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Everything About Sunk Costs and Its Impact on Decision-Making
Sunk costs are incurred costs that cannot be recoverable. In economics, sunk costs are considered not to make current and future budgetary concerns. They are contrasted with relevant expenses, which are future costs that have not yet been incurred. The sunk cost fallacy is a psychological constraint and generally locks people into failed attempts because they put resources into them. Some examples of sunk costs are wages, rent, non-refundable deposits, or repairs.
What Is Sunk Cost Definition?
To answer what is meant by sunk cost, it would be defined as the spent amounts that are irrecoverable. Sunk costs arise because certain activities require specialized resources that cannot be easily reallocated to other uses due to limited second-hand markets. Normally all Sunk costs are fixed costs, but the same does not hold vice versa as all fixed costs are not sunk costs. Examples of company-specific sunk costs include investments in equipment, product development, marketing expenses, and research and development expenses.
These are excluded from future budgets while making business decisions, and they remain the same irrespective of the outcome of any decision. For example, a manufacturing company may have several sunk costs, like rent paid for a plant, wages, machinery, equipment, etc.
Sunk costs meaning would also be retrospective costs that are excluded from a decision to sell or convert, which is a concept applicable to products that can be sold as is or have to be further transformed. Examples of Retail based sunk costs are marketing expenses, salaries, rent of shop, research, installing new software or equipment, or operating expenses. In comparison, the opportunity cost is the lost return on resources invested elsewhere.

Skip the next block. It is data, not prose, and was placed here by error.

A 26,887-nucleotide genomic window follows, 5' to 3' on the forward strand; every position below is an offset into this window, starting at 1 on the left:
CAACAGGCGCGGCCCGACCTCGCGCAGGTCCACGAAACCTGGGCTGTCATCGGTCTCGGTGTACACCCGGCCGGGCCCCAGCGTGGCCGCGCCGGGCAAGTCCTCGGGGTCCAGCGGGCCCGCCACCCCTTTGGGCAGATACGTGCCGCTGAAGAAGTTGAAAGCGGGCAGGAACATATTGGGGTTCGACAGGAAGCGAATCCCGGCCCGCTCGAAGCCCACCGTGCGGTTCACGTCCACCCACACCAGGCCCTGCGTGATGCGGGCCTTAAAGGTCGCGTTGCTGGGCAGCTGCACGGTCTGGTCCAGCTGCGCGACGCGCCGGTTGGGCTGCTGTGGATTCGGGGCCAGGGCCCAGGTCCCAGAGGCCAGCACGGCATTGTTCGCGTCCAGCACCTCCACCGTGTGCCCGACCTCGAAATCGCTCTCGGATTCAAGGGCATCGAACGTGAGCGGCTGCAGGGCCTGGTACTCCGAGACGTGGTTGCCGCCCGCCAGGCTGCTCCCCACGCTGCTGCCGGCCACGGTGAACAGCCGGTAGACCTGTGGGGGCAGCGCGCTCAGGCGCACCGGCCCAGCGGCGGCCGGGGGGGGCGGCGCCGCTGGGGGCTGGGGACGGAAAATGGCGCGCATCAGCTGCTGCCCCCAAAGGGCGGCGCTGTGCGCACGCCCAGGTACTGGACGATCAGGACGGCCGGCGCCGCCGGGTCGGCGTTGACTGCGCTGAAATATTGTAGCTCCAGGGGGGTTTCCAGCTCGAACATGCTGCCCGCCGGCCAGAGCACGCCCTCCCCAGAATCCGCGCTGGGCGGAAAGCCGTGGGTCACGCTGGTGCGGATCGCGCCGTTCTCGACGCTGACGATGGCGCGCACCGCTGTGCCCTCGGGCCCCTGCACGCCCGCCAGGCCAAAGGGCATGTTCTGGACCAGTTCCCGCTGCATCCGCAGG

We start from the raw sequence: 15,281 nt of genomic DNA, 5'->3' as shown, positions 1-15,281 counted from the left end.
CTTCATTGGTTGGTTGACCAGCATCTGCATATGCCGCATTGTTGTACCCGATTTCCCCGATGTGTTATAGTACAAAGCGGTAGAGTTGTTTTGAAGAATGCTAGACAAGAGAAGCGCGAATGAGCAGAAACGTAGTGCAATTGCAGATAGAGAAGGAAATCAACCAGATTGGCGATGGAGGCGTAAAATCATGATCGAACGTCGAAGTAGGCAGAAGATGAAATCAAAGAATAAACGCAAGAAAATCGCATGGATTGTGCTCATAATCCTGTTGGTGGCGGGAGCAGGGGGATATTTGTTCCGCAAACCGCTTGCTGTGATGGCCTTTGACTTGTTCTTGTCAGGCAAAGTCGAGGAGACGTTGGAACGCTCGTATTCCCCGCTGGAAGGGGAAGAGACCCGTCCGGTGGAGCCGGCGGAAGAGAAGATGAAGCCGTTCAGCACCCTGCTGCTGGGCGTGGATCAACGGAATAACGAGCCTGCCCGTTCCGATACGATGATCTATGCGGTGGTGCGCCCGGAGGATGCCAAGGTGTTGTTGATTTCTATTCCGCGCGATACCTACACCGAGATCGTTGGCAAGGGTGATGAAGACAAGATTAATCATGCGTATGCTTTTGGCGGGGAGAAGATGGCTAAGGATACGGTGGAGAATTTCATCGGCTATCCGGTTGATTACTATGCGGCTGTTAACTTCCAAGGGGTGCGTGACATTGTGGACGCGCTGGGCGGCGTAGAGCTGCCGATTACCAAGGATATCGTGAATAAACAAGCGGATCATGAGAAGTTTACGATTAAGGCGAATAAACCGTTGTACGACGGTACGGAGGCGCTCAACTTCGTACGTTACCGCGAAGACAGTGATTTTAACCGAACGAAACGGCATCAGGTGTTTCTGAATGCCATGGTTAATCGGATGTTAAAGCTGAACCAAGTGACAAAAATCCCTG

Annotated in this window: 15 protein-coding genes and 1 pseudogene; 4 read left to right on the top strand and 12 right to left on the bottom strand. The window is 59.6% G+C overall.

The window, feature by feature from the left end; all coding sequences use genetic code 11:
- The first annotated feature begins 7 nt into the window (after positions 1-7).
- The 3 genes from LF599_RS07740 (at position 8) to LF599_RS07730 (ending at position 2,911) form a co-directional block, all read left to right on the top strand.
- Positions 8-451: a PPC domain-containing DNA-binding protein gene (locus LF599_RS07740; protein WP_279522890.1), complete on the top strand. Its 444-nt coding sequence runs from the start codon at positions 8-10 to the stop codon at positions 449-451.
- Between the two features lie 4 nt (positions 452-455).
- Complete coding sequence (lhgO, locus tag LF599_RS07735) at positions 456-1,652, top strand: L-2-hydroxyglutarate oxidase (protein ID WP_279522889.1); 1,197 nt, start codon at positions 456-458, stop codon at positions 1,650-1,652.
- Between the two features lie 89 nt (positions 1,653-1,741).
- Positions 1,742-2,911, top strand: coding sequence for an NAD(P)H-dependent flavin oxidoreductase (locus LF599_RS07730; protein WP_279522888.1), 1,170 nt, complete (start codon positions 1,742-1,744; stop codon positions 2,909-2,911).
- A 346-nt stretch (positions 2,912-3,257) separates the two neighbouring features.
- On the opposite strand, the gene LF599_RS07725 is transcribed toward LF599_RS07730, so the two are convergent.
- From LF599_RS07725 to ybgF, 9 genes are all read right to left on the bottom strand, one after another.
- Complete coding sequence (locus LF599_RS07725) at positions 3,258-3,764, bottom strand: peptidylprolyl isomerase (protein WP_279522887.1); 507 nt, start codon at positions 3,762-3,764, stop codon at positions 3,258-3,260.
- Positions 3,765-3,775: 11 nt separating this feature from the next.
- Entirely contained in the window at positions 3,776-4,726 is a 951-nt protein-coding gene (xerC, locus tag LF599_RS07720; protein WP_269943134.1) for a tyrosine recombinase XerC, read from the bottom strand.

Practically sunk costs impact future decisions, but economists assume that sunk costs are theoretically irrelevant for future decision-making. This is primarily because it is psychologically difficult to give up previously invested resources, even when the result does not live up to expectations. Industries, companies, and businesses only consider relevant costs while making business decisions that include future costs that have not yet been incurred. A business only considers expenses and revenues that may change, but because sunk costs cannot be modified, they are not taken into account.
Sunk Cost Formula
Although there is no specific formula to calculate sunk costs but to calculate the sunk cost, you must list all assets that cannot be sold or reused. You can then deduct the current value from its purchase price to derive the depreciation, which is officially a sunk cost.
What Is a Sunk Cost Fallacy?
The sunk cost fallacy is the wrong mindset a company or individual may have when making a decision. This misconception is based on the assumption that commitment to the current plan is justified because the resources have already been committed. This error can lead to inadequate long-term planning based on short-term cost commitments.
In business, the sunk cost fallacy is common when management refuses to deviate from the original plans, even if those original plans are not realized. The sunk cost fallacy involves leaders' emotions causing illogical decision-making.
Types of Sunk Costs
All sunk costs are fixed costs that cannot be reimbursed; however, all fixed costs are not sunk costs.
Sunk cost examples
If equipment bought by a manufacturing company has no resale value, it will be determined as a sunk cost. On the other hand, if the equipment can be returned at some expense, it will not be pocketed as a sunk cost. Sunk costs are not unique to businesses, as individual consumers can also have sunk costs.